un système de conduits (802) physiquement associable au modèle de profil aérodynamique (110) de l'entrée d'air (104) du moteur (106) d'aéronef, lequel système de conduits (802) est configuré pour faire circuler l'air réchauffé (124) ; et

un système d'injecteurs (804) configuré pour diriger l'air réchauffé (124) à l'intérieur du modèle de profil aérodynamique (110) de l'entrée d'air (104) du moteur (106) d'aéronef,

l'appareil étant caractérisé en ce que le système d'injecteurs (804) comporte un premier injecteur (824) configuré pour diriger l'air réchauffé (124) dans le modèle de profil aérodynamique (110) de l'entrée d'air (104) du moteur (106) d'aéronef à partir d'une source d'air réchauffé (124) raccordée au système de conduits (802), et un deuxième injecteur (822) configuré pour diriger l'air réchauffé (124) remis en circulation par le système de conduits (802) dans le modèle de profiil aérodynamique (110) de l'entrée d'air (104) du moteur (106) d'aéronef.


 
2. Appareil selon la revendication 1, comprenant en outre :

le modèle aérodynamique (110) de l'entrée d'air (104) du moteur (106) d'aéronef.


 
3. Appareil selon la revendication 1, dans lequel le système de réchauffage (122) est physiquement associé à une soufflerie (116) configurée pour simuler des conditions de givrage (118).
 
4. Appareil selon la revendication 1, dans lequel le système de réchauffage (122) comprend en outre au moins un des éléments suivants :

un système d'injecteurs (804) configuré pour diriger l'air réchauffé (124) à l'intérieur du modèle de profil aérodynamique (110) de l'entrée d'air (104) du moteur (106) d'aéronef, une soupape (206), un orifice d'écoulement (208) et une chambre de tranquillisation (210).


 
5. Appareil selon la revendication 2, dans lequel le modèle de profil aérodynamique (110) de l'entrée d'air (104) du moteur (106) d'aéronef comporte un bord d'attaque (504) et un intérieur (132) correspondant à une section transversale de l'entrée d'air (104).
 
6. Appareil selon la revendication 1, dans lequel l'air s'écoulant dans l'entrée d'air (104) du moteur (106) d'aéronef est de l'air de prélèvement.
 
7. Appareil selon la revendication 1, dans lequel l'air réchauffé (124) possède un certain nombre de paramètres (136) choisis parmi une température (138) et/ou un débit (140).
 
8. Procédé de génération d'un écoulement (130) d'air réchauffé (124) à l'intérieur d'un modèle de profil aérodynamique (110) d'une entrée d'air (104) d'un moteur (106) d'aéronef, le procédé comprenant :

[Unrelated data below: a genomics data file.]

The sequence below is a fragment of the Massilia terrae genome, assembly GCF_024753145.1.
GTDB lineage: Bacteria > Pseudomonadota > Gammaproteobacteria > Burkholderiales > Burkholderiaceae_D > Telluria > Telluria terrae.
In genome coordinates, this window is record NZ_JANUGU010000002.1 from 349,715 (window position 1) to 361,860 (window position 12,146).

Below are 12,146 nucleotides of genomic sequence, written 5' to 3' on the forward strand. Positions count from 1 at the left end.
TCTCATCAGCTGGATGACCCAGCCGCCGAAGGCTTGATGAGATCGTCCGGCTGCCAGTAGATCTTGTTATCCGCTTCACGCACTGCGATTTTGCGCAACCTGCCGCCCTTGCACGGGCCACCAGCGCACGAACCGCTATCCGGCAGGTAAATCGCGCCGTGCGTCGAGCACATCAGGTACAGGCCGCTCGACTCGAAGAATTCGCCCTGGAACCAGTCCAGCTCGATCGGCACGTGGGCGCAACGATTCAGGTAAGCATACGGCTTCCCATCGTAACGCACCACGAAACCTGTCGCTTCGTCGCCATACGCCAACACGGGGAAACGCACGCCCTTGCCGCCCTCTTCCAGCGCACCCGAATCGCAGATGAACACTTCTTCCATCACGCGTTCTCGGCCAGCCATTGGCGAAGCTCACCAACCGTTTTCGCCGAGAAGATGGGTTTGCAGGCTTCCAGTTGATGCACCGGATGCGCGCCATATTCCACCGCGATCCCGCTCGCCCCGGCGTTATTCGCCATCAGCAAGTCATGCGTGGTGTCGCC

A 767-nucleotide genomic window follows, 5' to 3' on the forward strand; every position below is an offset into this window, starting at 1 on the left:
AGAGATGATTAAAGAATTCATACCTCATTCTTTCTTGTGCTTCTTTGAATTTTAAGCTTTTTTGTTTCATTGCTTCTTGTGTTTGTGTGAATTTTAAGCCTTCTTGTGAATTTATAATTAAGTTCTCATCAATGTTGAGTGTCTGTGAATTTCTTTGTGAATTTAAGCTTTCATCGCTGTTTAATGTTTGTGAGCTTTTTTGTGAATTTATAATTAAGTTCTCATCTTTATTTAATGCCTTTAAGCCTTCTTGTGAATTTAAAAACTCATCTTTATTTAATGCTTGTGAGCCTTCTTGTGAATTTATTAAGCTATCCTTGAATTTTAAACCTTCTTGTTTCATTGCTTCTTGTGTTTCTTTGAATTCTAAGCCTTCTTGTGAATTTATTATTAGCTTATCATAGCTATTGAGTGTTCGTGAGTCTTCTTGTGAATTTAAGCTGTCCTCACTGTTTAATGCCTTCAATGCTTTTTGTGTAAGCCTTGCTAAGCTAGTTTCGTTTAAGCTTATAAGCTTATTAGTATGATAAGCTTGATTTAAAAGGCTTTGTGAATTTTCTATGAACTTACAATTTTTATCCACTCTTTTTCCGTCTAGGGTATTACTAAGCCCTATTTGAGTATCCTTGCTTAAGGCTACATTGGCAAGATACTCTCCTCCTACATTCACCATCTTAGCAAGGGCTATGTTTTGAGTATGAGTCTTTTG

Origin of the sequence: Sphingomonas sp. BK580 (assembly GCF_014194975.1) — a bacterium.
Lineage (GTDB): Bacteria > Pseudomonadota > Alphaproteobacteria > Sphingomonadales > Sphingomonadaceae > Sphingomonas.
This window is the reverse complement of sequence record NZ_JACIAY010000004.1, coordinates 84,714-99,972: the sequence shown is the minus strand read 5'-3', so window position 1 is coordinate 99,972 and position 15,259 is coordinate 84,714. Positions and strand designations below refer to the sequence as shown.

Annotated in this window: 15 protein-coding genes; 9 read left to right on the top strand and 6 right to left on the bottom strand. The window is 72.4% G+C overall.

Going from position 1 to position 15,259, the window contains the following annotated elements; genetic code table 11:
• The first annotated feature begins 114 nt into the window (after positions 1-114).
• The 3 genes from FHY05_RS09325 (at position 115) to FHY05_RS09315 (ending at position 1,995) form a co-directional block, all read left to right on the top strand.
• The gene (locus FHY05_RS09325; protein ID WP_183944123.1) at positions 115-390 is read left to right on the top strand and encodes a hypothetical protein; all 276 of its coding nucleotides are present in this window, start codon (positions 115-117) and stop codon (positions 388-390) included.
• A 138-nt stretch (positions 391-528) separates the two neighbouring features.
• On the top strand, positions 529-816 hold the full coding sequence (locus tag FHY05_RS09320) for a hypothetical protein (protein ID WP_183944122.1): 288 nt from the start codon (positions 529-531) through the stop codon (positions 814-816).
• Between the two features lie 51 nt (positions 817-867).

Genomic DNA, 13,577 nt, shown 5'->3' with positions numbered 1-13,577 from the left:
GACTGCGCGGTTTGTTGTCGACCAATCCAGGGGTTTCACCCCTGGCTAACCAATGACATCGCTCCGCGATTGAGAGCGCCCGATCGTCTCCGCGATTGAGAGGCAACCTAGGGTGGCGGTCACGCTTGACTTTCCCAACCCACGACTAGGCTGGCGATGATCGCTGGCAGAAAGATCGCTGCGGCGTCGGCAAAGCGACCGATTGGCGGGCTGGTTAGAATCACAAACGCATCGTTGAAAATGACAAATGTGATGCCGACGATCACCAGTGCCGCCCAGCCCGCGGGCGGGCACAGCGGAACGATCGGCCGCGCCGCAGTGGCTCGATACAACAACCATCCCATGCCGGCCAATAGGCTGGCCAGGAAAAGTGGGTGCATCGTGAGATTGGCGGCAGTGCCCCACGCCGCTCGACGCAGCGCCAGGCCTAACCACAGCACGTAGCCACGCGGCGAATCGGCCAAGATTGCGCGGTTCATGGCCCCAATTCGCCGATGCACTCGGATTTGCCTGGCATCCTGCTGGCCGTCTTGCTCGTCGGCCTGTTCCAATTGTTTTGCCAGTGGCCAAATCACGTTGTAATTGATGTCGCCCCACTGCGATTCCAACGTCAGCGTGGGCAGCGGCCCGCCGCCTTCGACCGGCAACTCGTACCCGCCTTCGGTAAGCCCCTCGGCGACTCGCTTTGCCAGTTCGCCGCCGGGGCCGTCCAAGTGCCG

l'envoi de l'air réchauffé (124) dans un système de conduits (802) physiquement associé au modèle de profil aérodynamique (110) de l'entrée d'air (104) du moteur (106) d'aéronef ; et

la circulation de l'air chauffé (124) à l'intérieur du modèle de profil aérodynamique (110) de l'entrée d'air (104) du moteur (106) d'aéronef au moyen du système de conduits (802) d'une manière qui simule l'air s'écoulant dans l'entrée d'air (104) du moteur (106) d'aéronef,

dans lequel la circulation de l'air chauffé (124) à l'intérieur du modèle de profil aérodynamique (110) de l'entrée d'air (104) du moteur (106) d'aéronef au moyen du système de conduits (802) de la manière qui simule l'air s'écoulant dans l'entrée d'air (104) du moteur (106) d'aéronef comprend :

la circulation de l'air réchauffé (124) à l'intérieur du modèle de profil aérodynamique (110) au moyen du système de conduits (802) de la manière qui simule l'air s'écoulant dans l'entrée d'air (104) du moteur (106) d'aéronef simultanément à l'exposition du modèle de profil aérodynamique (110) de l'entrée d'air (104) du moteur (106) d'aéronef à des conditions de givrage (118),

le procédé étant caractérisé en ce que les conditions de givrage (118) sont générées dans une soufflerie (116).


 
9. Procédé selon la revendication 10, dans lequel la circulation de l'air chauffé (124) à l'intérieur du modèle de profil aérodynamique (110) de l'entrée d'air (104) du moteur (106) d'aéronef au moyen du système de conduits (802) de la manière qui simule l'air s'écoulant dans l'entrée d'air (104) du moteur (106) d'aéronef comprend :

la circulation de l'air réchauffé (124) à l'intérieur du modèle de profil aérodynamique (110) de l'entrée d'air (104) du moteur (106) d'aéronef au moyen du système de conduits (802) d'une manière qui simule un débit (140) de l'air s'écoulant dans l'entrée d'air (104) du moteur (106) d'aéronef, et/ou

la circulation de l'air réchauffé (124) à l'inténeur du modèle de profil aérodynamique (110) de l'entrée d'air (104) du moteur (106) d'aéronef au moyen du système de conduits (802) d'une manière qui simule une température (138) de l'air s'écoulant dans l'entrée d'air (104) du moteur (106) d'aéronef, et/ou

la remise en circulation de l'air réchauffé (124) dans le modèle de profil aérodynamique (110) de l'entrée d'air (104) du moteur (106) d'aéronef d'une manière qui simule la circulation de l'air s'écoulant à l'intérieur de l'entrée d'air (104) du moteur (106) d'aéronef.


 
10. Procédé selon la revendication 8, comprenant en outre :

la circulation de l'air réchauffé (124) à l'intérieur du modèle de profil aérodynamique (110) de l'entrée d'air (104) du moteur (106) d'aéronef au moyen du système de conduits (802) et d'au moins un système parmi un système d'injecteurs (804) et un système de soupapes (806) d'une manière qui simule l'air s'écoulant dans l'entrée d'air (104) du moteur (106) d'aéronef.


 




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Cited references

REFERENCES CITED IN THE DESCRIPTION



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Non-patent literature cited in the description